Obesity is an epidemic in the USA and is a leading cause of morbidity. The rise in obesity is associated with the onset of Metabolic Syndrome (MS). Contributing to this epidemic is a lifestyle that disrupts the daily circadian rhythm (lack of regular sleep). The goal of this project is to define the molecular networks regulating energy storage and utilization as a requisite for understanding MS and as a first step in developing effective ways to counter MS-associated morbidities. SRC-2 is a critical regulator of energy homeostasis and is an attractive potential target for treating MS. Over the last funding period, we demonstrated that SRC-2 is a critical regulator of energy homeostasis in the mouse liver, regulating glucose mobilization and fat absorption by regulating the activities of Nuclear Receptors, NRs. Since the last submission, we have conducted genome-wide in vivo chromatin immuno-precipitation and next generation sequencing (ChlP-Seq) for SRC-2 in mouse liver. Preliminary analysis of the SRC-2 chromatin binding sites revealed motif sequences that indicate that SRC-2 interacts with a variety of NRs bound to DNA, as expected, but it also co-occupies El box motifs, known binding sites for the core circadian regulators BMAL1 and CLOCK. We now have preliminary data to demonstrate that circadian homeostasis is significantly disrupted in SRC-2 null mice and that SRC-2 regulates the expression of a cassette of Core Circadian Genes (CCGs). Thus, we hypothesize that SRC-2 plays a critical role in regulating metabolism by controlling the circadian rhythm in the liver- and in other metabolically important tissues, such as adipose tissue. In this renewal, we will investigate how disrupting the expression of SRC-2 alters the circadian regulation of liver and adipose energy metabolism. This will be accomplished in three specific aims: 1: The physiologic role of SRC-2 in the circadian regulation of liver metabolism and the overall impact on MS in the mouse will be determined;2: The interactions of SRC-2 and BMAL1 and CLOCK will be defined;3:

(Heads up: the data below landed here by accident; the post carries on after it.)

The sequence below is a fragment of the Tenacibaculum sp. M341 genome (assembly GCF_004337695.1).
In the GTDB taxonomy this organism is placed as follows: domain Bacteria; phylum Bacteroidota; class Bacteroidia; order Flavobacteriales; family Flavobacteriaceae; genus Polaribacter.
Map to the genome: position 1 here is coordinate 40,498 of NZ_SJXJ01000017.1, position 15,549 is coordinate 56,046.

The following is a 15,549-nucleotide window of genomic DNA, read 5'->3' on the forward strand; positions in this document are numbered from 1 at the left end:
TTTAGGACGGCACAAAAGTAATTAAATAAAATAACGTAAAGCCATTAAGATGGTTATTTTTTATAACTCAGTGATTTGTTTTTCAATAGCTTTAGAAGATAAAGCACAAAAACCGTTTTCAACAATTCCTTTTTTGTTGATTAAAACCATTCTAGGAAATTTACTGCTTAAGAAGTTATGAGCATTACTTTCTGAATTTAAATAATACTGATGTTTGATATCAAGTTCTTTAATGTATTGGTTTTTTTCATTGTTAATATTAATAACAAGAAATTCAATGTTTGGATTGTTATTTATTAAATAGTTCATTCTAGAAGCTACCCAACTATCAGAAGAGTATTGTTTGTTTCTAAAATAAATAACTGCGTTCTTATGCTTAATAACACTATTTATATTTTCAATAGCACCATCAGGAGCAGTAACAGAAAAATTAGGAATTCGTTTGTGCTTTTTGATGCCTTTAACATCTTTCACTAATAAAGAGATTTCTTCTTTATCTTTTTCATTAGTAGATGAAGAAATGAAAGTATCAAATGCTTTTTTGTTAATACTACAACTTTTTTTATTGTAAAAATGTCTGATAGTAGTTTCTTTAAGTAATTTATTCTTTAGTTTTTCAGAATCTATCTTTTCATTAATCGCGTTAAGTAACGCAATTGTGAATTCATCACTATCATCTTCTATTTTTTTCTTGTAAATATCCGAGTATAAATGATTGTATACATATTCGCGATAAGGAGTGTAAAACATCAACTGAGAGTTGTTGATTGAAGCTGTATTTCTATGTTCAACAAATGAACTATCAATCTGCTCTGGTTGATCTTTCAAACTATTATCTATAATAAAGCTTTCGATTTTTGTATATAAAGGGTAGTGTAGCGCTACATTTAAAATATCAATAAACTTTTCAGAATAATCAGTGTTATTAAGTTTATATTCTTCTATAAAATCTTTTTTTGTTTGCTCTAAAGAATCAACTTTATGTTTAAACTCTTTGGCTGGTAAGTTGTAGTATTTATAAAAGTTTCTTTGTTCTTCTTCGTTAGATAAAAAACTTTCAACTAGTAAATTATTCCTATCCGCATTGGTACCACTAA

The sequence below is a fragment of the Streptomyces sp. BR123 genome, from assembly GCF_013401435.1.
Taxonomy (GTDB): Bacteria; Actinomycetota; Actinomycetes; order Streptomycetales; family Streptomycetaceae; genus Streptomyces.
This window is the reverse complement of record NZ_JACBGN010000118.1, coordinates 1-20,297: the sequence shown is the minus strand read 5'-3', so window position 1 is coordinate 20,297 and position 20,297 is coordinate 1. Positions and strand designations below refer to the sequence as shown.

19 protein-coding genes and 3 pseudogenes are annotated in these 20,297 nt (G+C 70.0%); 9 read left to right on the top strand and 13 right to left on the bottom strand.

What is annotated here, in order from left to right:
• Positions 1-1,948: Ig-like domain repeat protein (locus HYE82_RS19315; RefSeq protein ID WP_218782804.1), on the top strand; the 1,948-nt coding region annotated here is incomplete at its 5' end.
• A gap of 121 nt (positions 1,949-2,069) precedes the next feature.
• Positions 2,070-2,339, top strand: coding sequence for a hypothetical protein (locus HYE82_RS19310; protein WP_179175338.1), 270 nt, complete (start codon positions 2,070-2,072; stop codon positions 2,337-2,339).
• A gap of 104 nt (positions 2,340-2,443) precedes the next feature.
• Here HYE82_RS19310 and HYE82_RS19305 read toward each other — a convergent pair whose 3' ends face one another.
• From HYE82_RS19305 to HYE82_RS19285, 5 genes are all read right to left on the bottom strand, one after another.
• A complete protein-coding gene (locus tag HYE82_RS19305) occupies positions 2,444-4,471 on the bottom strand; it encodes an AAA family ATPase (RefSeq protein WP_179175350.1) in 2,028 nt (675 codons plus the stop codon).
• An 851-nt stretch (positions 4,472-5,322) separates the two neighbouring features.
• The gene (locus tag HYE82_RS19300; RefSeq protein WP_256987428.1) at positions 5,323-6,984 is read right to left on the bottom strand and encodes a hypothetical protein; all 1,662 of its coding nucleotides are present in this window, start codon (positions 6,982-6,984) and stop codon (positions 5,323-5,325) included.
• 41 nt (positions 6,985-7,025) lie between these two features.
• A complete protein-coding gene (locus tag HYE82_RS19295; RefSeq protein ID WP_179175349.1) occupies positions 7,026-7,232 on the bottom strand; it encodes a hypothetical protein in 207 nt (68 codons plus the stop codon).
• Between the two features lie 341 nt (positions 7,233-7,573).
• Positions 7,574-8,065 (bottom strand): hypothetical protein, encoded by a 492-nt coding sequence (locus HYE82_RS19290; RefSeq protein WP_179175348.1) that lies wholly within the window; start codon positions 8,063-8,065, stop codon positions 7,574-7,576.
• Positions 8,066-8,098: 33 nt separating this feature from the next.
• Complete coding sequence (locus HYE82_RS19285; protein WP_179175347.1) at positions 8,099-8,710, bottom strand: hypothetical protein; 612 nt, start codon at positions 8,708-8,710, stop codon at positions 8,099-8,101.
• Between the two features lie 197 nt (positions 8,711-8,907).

This aim will determine the role of adipocyte expression of SRC-2 in the regulation of weight homeostasis, glucose mobilization, and adipocyte circadian rhythm.

Public Health Relevance

Obesity is an epidemic in the United States and is a leading cause of morbidity. This epidemic can be associated with changes in diet and disruptions of our daily routine. The goal of this project is to investigate the role of transcriptional coregulator SRC-2 in this process. SRC-2 is a key regulator of the body's ability to control caloric intake and a regulator of our daily metabolic rhythms.

National Institute of Health (NIH)
National Institute of Diabetes and Digestive and Kidney Diseases (NIDDK)
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Baylor College of Medicine
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